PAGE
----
Thanks to their low conducting and dynamic loss of silicon carbide (SiC) devices, Infineon CoolSiCTM MOSFETs are used more and more in industrial applications like photovoltaics, fast EV charging infrastructure, energy storage systems, and motor drives. But at the same time, engineers are faced with unique design challenges. Achieving smaller form factors while maintaining the thermal performance in a power conversion system are conflicting challenges, but Infineon's innovative .XT technology with SiC offers a solution.
Fortunately, customers can take a leap forward by using the new 1200 V CoolSiCTM MOSFETs with low ON resistance (RDS(ON)). This new product implements .XT technology in TO247 packages and is available in 7 mΩ, 14 mΩ, 20 mΩ ,40mΩ. With the juction-to-case thermal resistance (RthJC) reduction from .XT technology, it is possible to output larger currents while keeping the same virtual junction temperature (Tvj) rise or the same output current capability with lower juntion temperature rise. It is also possible to balance the two to achieve both, which not only improves the system output current capability, but also extends the lifetime of the device.
How to achieve more output power with SiC MOSFETs
To make SiC MOSFETs with the same ON resistance (RDS(ON)) have more output power capability in the system, the most direct way is to reduce the thermal resistance (RthJC) of the device.
.XT technology improves the solder technology between the chip and the package baseplate through a process known as diffusion soldering. Compared with the previous standard soldering technology, the newly improved .XT connection technology reduces the thickness of the solder layer to one-fifth of the previous thickness (Figure 1). Meanwhile, diffusion soldering also greatly reduces the probability of voids, which directly benefits thermal resistance (RthJC) reduction.
Fig. 1: .XT interconnection technology for discretes
As seen in Figure 2, the maximum thermal resistance (RthJC) can be reduced by 24 percent with the same chip size when using diffusion soldering, enabling more power output or less temperature rise for the device.
Fig.2: RthJC comparison between .XT interconnection and standard interconnection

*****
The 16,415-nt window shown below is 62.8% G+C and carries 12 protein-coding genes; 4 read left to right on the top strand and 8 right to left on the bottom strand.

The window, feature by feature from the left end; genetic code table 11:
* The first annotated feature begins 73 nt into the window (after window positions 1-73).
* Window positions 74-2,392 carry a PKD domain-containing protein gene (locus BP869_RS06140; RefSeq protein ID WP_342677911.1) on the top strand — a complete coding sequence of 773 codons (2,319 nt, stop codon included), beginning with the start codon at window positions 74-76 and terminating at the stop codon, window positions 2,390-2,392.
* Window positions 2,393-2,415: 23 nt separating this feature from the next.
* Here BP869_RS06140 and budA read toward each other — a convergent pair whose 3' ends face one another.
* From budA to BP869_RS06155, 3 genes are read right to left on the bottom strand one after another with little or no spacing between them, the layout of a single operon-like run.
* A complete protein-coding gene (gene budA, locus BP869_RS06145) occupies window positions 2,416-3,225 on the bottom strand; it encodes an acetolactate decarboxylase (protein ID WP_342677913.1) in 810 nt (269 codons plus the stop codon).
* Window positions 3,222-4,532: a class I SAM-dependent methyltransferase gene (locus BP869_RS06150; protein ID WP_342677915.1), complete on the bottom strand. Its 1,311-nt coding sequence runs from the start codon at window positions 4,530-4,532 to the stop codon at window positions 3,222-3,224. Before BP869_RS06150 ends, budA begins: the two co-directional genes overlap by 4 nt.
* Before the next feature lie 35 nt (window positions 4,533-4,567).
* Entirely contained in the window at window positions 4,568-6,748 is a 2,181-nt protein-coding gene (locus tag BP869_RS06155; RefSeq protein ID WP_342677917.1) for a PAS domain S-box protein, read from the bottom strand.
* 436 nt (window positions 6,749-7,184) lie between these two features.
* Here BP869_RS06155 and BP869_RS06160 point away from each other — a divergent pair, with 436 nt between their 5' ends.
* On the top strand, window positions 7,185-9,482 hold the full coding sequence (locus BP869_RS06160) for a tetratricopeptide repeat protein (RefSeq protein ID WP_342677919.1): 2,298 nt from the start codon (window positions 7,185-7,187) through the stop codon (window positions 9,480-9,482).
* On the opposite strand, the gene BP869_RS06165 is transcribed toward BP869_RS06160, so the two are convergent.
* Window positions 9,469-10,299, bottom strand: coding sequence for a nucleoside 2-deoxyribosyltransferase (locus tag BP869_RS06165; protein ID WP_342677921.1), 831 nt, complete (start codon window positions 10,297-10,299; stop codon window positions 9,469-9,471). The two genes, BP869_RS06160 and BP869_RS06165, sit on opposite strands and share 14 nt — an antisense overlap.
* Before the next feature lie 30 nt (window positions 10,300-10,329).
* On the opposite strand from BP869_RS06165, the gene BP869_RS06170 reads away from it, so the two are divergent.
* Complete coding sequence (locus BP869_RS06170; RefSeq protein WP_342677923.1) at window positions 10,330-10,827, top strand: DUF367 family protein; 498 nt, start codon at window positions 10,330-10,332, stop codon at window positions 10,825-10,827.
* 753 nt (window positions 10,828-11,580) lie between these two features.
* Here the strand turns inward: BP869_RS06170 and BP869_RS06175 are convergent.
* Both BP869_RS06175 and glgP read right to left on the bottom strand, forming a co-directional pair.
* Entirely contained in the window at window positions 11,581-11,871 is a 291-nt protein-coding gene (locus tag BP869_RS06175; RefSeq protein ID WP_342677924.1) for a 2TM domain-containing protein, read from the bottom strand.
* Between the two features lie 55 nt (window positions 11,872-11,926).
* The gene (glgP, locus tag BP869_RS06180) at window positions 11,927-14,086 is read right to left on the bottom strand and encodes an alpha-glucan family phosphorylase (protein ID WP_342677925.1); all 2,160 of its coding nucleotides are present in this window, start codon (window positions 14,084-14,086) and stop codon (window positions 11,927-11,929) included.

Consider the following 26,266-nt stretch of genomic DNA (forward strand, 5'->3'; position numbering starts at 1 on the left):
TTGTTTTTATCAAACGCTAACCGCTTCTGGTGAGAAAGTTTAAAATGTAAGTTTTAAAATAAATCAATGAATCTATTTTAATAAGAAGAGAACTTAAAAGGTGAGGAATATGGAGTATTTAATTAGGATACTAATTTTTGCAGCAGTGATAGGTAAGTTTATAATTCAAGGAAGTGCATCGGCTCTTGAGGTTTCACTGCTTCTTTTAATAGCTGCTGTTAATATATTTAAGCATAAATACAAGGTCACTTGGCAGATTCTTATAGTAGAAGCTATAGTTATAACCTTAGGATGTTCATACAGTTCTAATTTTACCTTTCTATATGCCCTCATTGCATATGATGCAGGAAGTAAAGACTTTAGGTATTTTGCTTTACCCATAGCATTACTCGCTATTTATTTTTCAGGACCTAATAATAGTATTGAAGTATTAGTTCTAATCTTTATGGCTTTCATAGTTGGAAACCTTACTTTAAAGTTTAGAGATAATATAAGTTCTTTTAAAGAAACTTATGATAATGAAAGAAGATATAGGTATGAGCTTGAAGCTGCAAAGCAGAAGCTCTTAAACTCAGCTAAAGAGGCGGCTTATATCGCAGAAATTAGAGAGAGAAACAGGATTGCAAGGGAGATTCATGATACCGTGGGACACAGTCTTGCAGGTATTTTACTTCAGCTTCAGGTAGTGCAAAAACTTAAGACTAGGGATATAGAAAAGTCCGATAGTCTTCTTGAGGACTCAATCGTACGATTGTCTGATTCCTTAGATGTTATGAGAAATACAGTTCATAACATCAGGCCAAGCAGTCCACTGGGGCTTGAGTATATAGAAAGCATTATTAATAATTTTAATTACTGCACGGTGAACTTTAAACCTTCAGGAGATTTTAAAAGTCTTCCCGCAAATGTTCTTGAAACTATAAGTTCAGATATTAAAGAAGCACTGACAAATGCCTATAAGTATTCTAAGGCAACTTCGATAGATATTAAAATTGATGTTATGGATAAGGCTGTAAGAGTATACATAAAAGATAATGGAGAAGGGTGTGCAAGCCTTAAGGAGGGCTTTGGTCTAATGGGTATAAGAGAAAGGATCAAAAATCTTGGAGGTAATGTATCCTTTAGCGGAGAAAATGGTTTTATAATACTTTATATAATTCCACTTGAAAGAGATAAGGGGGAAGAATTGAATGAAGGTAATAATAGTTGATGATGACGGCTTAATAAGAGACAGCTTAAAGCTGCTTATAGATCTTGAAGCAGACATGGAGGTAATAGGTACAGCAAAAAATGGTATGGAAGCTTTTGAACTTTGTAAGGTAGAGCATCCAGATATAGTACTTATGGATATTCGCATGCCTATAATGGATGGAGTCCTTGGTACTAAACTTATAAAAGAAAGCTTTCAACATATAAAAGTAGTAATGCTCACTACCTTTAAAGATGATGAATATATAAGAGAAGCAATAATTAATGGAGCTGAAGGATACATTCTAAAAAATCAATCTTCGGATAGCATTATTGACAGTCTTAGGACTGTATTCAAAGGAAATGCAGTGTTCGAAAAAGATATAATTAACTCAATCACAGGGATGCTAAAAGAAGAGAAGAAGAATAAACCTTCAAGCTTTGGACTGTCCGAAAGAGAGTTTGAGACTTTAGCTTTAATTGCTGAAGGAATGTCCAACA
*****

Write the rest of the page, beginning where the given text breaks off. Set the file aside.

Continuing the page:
To give you a concrete example, let’s take a three-phase inverter application to see the real influnce of the thermal resistance (RthJC) reduction here. It can be seen that just by using .XT technology, you can reduce the virtual junction temperature rise (ΔTvj) by around 15 degrees Celsius. If you keep the maximum virtual junction temperature (Tvjmax) the same, output power may increased by up to 15 percent correspondingly.
Fig.3: Maximum junction temperature (Tvjmax) .XT interconnection and standard connection.
How to improve power cycling capability with .XT technology
You may be more curious how .XT technology can increase power cycling capability. We’ve seen that .XT technology can reduce the virtual junction temperature rise(ΔTvj) by 15 degrees Celsius under these conditions. According to Infineon's AN2019-05, for a repetitive junction temperature swing (∆Tvj), we can read from the PC diagram that the device can withstand a certain number cycles. If .XT technology lowers the virtual maximum junction temperature (Tvjmax), then the reduced ΔTvj will put less stress on the device - ultimately extending its lifetime and reliability in the system.
So, by using .XT technology in the new 1200 V CoolSiCTM MOSFET with low ON resistence (RDS(ON)) to reduce thermal resistance RthJC, not only can you obtain more power output, you can also get better lifetime in your system. These features can deliver a critical advantage in applications such as photovoltaics, fast EV charging infrastructure, energy storage systems, and motor drives, where performance can be increased in the same form factor.
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